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The singular values do have a sound geometrical meaning. The first one is nothing but the operator norm of $T$, that is the maximum dilation coefficient $$\frac{\|Tx\|}{\|x\|}.$$ The next ones can be seen also as maximum of dilation coefficients, provided you replace lines by subspaces. For instance $$s_k=\max_{\dim F=k}\min\left\{\frac{\|Tx\|}{\|x\|};x\in F,x\ne0\right\}.$$ In terms of the exterior algebra over $\mathbb C^k$ ($k=m$ or $n$), you have $$s_1\cdots s_k=\sup\left\{\frac{\|Tx_1\wedge\cdots\wedge Tx_k\|}{\|x_1\wedge\cdots\wedge x_k\|};x_1,\ldots,x_k\in F\right\}.$$

Notice also that there is a $p$-adic version of the SVD decomposition. See K. S. Kedlaya. $p$-adic differential equations. Cambridge Studies in Advanced Mathematics, 125. Cambridge University Press, Cambridge, 2010

Edit. I should have also given the formula $$s_1+\cdots+s_k=\max\{{\rm Tr}(PTQ); P\hbox{ and } Q \hbox{ are unitary projectors of rank } k\}.$$ This has the interesting consequence that $T\mapsto s_1+\cdots+s_k$ is a convex function.

Edit (bis). Actually, $T\mapsto s_1\cdots s_k$ is rank-one convex. This means that it is convex along every line $A+{\mathbb R} B$ for which $B-A$ is a rank-one matrix.

2 added 264 characters in body

The singular values do have a sound geometrical meaning. The first one is nothing but the operator norm of $T$, that is the maximum dilation coefficient $$\frac{\|Tx\|}{\|x\|}.$$ The next ones can be seen also as maximum of dilation coefficients, provided you replace lines by subspaces. For instance $$s_k=\max_{\dim F=k}\min\left[\frac{\|Tx\|}{\|x\|};x\in F,x\ne0\right].$$ F=k}\min\left\{\frac{\|Tx\|}{\|x\|};x\in F,x\ne0\right\}.$$In terms of the exterior algebra over \mathbb C^k (k=m or n), you have$$s_1\cdots s_k=\left[\frac{\|Tx_1\wedge\cdots\wedge s_k=\sup\left\{\frac{\|Tx_1\wedge\cdots\wedge Tx_k\|}{\|x_1\wedge\cdots\wedge x_k\|};x\in F,x\ne0\right].$$x_k\|};x_1,\ldots,x_k\in F\right\}.$$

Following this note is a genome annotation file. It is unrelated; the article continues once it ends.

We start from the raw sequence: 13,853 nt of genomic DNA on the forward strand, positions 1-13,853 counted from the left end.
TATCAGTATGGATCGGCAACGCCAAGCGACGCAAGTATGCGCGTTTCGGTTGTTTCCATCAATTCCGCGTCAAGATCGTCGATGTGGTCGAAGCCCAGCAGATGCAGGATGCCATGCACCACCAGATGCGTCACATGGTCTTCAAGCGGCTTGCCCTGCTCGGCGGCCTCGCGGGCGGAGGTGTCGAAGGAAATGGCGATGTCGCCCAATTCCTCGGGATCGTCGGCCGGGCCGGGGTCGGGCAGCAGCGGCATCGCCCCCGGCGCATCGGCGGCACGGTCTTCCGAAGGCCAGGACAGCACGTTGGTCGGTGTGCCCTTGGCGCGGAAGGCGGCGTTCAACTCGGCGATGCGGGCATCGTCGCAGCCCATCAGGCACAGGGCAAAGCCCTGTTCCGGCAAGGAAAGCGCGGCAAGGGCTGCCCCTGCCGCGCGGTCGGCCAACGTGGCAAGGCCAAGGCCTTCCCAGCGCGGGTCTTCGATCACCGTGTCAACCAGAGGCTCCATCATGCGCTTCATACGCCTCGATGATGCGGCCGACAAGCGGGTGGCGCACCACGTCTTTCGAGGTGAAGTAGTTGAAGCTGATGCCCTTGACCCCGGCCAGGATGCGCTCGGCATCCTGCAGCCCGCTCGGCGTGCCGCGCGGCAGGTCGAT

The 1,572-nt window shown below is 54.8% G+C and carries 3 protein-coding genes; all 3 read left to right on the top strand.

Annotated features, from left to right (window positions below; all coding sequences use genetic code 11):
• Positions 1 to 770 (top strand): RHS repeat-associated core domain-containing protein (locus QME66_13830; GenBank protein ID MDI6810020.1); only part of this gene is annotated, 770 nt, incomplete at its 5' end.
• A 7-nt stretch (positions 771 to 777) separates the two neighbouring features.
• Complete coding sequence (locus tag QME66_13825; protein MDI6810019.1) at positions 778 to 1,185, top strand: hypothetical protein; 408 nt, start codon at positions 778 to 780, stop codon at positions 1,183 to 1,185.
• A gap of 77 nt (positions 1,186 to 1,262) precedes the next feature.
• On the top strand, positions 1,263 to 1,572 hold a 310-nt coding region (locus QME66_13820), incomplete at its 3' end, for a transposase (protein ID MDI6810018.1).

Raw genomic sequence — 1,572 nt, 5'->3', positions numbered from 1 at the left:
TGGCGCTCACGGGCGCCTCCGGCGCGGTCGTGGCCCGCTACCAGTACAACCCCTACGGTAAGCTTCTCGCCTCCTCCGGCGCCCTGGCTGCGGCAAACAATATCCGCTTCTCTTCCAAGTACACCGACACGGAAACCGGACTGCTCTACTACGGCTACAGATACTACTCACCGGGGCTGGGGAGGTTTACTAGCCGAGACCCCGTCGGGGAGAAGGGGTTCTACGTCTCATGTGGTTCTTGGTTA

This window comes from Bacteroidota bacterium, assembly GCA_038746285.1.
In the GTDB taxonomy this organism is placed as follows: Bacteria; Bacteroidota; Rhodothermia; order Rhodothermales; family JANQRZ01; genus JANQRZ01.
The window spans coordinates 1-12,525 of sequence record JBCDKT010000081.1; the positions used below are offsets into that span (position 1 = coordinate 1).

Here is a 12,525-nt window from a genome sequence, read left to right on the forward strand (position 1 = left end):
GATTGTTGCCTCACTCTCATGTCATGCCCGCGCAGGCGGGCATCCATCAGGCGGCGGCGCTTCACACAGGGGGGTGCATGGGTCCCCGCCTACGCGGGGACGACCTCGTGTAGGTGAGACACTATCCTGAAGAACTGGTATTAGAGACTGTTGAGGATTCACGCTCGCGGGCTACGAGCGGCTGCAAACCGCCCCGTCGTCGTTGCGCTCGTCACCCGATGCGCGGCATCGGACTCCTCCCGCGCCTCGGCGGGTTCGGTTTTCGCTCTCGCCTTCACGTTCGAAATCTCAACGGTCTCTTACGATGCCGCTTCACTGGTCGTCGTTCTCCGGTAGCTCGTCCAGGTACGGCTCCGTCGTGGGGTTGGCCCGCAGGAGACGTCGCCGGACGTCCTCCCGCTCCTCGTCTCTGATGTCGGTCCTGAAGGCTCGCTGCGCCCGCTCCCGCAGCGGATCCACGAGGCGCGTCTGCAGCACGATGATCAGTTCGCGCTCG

Notice also that there is a $p$-adic version of the SVD decomposition. See K. S. Kedlaya. $p$-adic differential equations. Cambridge Studies in Advanced Mathematics, 125. Cambridge University Press, Cambridge, 2010

Edit. I should have also given the formula $$s_1+\cdots+s_k=\max\{{\rm Tr}(PTQ); P\hbox{ and } Q \hbox{ are unitary projectors of rank } k\}.$$ This has the interesting consequence that $T\mapsto s_1+\cdots+s_k$ is a convex function.

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The singular values do have a sound geometrical meaning. The first one is nothing but the operator norm of $T$, that is the maximum dilation coefficient $$\frac{\|Tx\|}{\|x\|}.$$ The next ones can be seen also as maximum of dilation coefficients, provided you replace lines by subspaces. For instance $$s_k=\max_{\dim F=k}\min\left[\frac{\|Tx\|}{\|x\|};x\in F,x\ne0\right].$$ In terms of the exterior algebra over $\mathbb C^k$ ($k=m$ or $n$), you have $$s_1\cdots s_k=\left[\frac{\|Tx_1\wedge\cdots\wedge Tx_k\|}{\|x_1\wedge\cdots\wedge x_k\|};x\in F,x\ne0\right].$$

Notice also that there is a $p$-adic version of the SVD decomposition. See K. S. Kedlaya. $p$-adic differential equations. Cambridge Studies in Advanced Mathematics, 125. Cambridge University Press, Cambridge, 2010